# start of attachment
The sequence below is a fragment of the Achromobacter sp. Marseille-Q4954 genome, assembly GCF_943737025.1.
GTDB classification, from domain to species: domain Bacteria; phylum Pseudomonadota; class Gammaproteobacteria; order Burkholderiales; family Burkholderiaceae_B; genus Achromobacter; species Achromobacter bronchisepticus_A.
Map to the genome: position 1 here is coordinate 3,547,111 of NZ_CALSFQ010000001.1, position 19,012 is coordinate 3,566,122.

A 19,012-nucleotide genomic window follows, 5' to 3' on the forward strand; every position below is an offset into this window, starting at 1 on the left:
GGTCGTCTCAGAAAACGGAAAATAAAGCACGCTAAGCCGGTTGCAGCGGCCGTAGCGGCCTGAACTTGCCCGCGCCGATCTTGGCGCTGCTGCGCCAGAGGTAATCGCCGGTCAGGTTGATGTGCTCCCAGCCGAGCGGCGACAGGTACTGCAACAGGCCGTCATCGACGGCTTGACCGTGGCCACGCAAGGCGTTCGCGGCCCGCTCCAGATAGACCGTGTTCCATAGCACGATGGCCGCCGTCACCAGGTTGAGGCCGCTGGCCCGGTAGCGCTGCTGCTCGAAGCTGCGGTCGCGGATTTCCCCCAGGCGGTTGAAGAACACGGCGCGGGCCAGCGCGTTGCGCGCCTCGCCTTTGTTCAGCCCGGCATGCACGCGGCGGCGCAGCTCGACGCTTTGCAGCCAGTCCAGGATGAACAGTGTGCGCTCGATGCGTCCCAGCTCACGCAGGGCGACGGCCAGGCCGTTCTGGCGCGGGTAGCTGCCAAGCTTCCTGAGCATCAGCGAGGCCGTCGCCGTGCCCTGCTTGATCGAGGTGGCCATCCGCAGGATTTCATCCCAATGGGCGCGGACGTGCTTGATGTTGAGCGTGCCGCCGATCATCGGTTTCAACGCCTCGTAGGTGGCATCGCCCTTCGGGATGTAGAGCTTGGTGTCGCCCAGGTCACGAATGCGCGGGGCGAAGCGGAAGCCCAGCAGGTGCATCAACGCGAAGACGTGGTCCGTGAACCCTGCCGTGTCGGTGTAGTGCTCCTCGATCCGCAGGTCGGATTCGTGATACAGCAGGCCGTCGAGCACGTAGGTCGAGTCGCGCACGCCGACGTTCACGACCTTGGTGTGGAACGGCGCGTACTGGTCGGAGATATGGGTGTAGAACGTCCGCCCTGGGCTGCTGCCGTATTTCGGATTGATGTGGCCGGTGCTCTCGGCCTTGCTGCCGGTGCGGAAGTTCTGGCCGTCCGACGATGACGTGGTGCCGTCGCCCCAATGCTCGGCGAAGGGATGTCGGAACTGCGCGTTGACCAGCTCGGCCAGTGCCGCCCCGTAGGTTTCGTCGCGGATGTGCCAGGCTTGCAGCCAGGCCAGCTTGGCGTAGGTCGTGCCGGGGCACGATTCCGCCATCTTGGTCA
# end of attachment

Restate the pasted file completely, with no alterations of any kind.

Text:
The sequence below is a fragment of the Achromobacter sp. Marseille-Q4954 genome, assembly GCF_943737025.1.
GTDB classification, from domain to species: domain Bacteria; phylum Pseudomonadota; class Gammaproteobacteria; order Burkholderiales; family Burkholderiaceae_B; genus Achromobacter; species Achromobacter bronchisepticus_A.
Map to the genome: position 1 here is coordinate 3,547,111 of NZ_CALSFQ010000001.1, position 19,012 is coordinate 3,566,122.

A 19,012-nucleotide genomic window follows, 5' to 3' on the forward strand; every position below is an offset into this window, starting at 1 on the left:
GGTCGTCTCAGAAAACGGAAAATAAAGCACGCTAAGCCGGTTGCAGCGGCCGTAGCGGCCTGAACTTGCCCGCGCCGATCTTGGCGCTGCTGCGCCAGAGGTAATCGCCGGTCAGGTTGATGTGCTCCCAGCCGAGCGGCGACAGGTACTGCAACAGGCCGTCATCGACGGCTTGACCGTGGCCACGCAAGGCGTTCGCGGCCCGCTCCAGATAGACCGTGTTCCATAGCACGATGGCCGCCGTCACCAGGTTGAGGCCGCTGGCCCGGTAGCGCTGCTGCTCGAAGCTGCGGTCGCGGATTTCCCCCAGGCGGTTGAAGAACACGGCGCGGGCCAGCGCGTTGCGCGCCTCGCCTTTGTTCAGCCCGGCATGCACGCGGCGGCGCAGCTCGACGCTTTGCAGCCAGTCCAGGATGAACAGTGTGCGCTCGATGCGTCCCAGCTCACGCAGGGCGACGGCCAGGCCGTTCTGGCGCGGGTAGCTGCCAAGCTTCCTGAGCATCAGCGAGGCCGTCGCCGTGCCCTGCTTGATCGAGGTGGCCATCCGCAGGATTTCATCCCAATGGGCGCGGACGTGCTTGATGTTGAGCGTGCCGCCGATCATCGGTTTCAACGCCTCGTAGGTGGCATCGCCCTTCGGGATGTAGAGCTTGGTGTCGCCCAGGTCACGAATGCGCGGGGCGAAGCGGAAGCCCAGCAGGTGCATCAACGCGAAGACGTGGTCCGTGAACCCTGCCGTGTCGGTGTAGTGCTCCTCGATCCGCAGGTCGGATTCGTGATACAGCAGGCCGTCGAGCACGTAGGTCGAGTCGCGCACGCCGACGTTCACGACCTTGGTGTGGAACGGCGCGTACTGGTCGGAGATATGGGTGTAGAACGTCCGCCCTGGGCTGCTGCCGTATTTCGGATTGATGTGGCCGGTGCTCTCGGCCTTGCTGCCGGTGCGGAAGTTCTGGCCGTCCGACGATGACGTGGTGCCGTCGCCCCAATGCTCGGCGAAGGGATGTCGGAACTGCGCGTTGACCAGCTCGGCCAGTGCCGCCCCGTAGGTTTCGTCGCGGATGTGCCAGGCTTGCAGCCAGGCCAGCTTGGCGTAGGTCGTGCCGGGGCACGATTCCGCCATCTTGGTCA